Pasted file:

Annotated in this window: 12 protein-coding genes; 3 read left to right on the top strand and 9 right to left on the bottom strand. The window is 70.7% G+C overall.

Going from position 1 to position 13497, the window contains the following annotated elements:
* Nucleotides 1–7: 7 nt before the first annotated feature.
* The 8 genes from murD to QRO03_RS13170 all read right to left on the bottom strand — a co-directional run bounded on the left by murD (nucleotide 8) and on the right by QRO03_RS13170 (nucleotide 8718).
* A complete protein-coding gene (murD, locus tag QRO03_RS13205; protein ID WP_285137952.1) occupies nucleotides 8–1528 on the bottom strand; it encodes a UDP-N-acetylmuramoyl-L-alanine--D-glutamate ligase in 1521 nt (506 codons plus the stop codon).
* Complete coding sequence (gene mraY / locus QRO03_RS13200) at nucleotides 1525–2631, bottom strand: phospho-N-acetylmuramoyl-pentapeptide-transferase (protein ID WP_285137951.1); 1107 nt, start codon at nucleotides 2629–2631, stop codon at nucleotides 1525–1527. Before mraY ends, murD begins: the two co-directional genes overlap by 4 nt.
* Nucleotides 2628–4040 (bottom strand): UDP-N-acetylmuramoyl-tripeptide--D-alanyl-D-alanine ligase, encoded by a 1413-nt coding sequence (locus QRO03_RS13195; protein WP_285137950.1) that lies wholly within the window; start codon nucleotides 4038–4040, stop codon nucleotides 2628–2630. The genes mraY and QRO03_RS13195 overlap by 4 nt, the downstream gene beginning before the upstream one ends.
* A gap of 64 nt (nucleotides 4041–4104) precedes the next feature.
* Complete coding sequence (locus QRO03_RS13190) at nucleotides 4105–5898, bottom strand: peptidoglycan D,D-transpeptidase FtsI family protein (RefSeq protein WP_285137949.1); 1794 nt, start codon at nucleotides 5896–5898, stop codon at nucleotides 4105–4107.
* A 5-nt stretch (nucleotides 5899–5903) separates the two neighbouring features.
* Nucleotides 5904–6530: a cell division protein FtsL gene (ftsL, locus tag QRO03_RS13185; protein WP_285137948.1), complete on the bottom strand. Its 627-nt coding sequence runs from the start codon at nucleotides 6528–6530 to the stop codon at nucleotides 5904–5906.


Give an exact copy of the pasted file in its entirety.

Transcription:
Annotated in this window: 12 protein-coding genes; 3 read left to right on the top strand and 9 right to left on the bottom strand. The window is 70.7% G+C overall.

Going from position 1 to position 13497, the window contains the following annotated elements:
* Nucleotides 1–7: 7 nt before the first annotated feature.
* The 8 genes from murD to QRO03_RS13170 all read right to left on the bottom strand — a co-directional run bounded on the left by murD (nucleotide 8) and on the right by QRO03_RS13170 (nucleotide 8718).
* A complete protein-coding gene (murD, locus tag QRO03_RS13205; protein ID WP_285137952.1) occupies nucleotides 8–1528 on the bottom strand; it encodes a UDP-N-acetylmuramoyl-L-alanine--D-glutamate ligase in 1521 nt (506 codons plus the stop codon).
* Complete coding sequence (gene mraY / locus QRO03_RS13200) at nucleotides 1525–2631, bottom strand: phospho-N-acetylmuramoyl-pentapeptide-transferase (protein ID WP_285137951.1); 1107 nt, start codon at nucleotides 2629–2631, stop codon at nucleotides 1525–1527. Before mraY ends, murD begins: the two co-directional genes overlap by 4 nt.
* Nucleotides 2628–4040 (bottom strand): UDP-N-acetylmuramoyl-tripeptide--D-alanyl-D-alanine ligase, encoded by a 1413-nt coding sequence (locus QRO03_RS13195; protein WP_285137950.1) that lies wholly within the window; start codon nucleotides 4038–4040, stop codon nucleotides 2628–2630. The genes mraY and QRO03_RS13195 overlap by 4 nt, the downstream gene beginning before the upstream one ends.
* A gap of 64 nt (nucleotides 4041–4104) precedes the next feature.
* Complete coding sequence (locus QRO03_RS13190) at nucleotides 4105–5898, bottom strand: peptidoglycan D,D-transpeptidase FtsI family protein (RefSeq protein WP_285137949.1); 1794 nt, start codon at nucleotides 5896–5898, stop codon at nucleotides 4105–4107.
* A 5-nt stretch (nucleotides 5899–5903) separates the two neighbouring features.
* Nucleotides 5904–6530: a cell division protein FtsL gene (ftsL, locus tag QRO03_RS13185; protein WP_285137948.1), complete on the bottom strand. Its 627-nt coding sequence runs from the start codon at nucleotides 6528–6530 to the stop codon at nucleotides 5904–5906.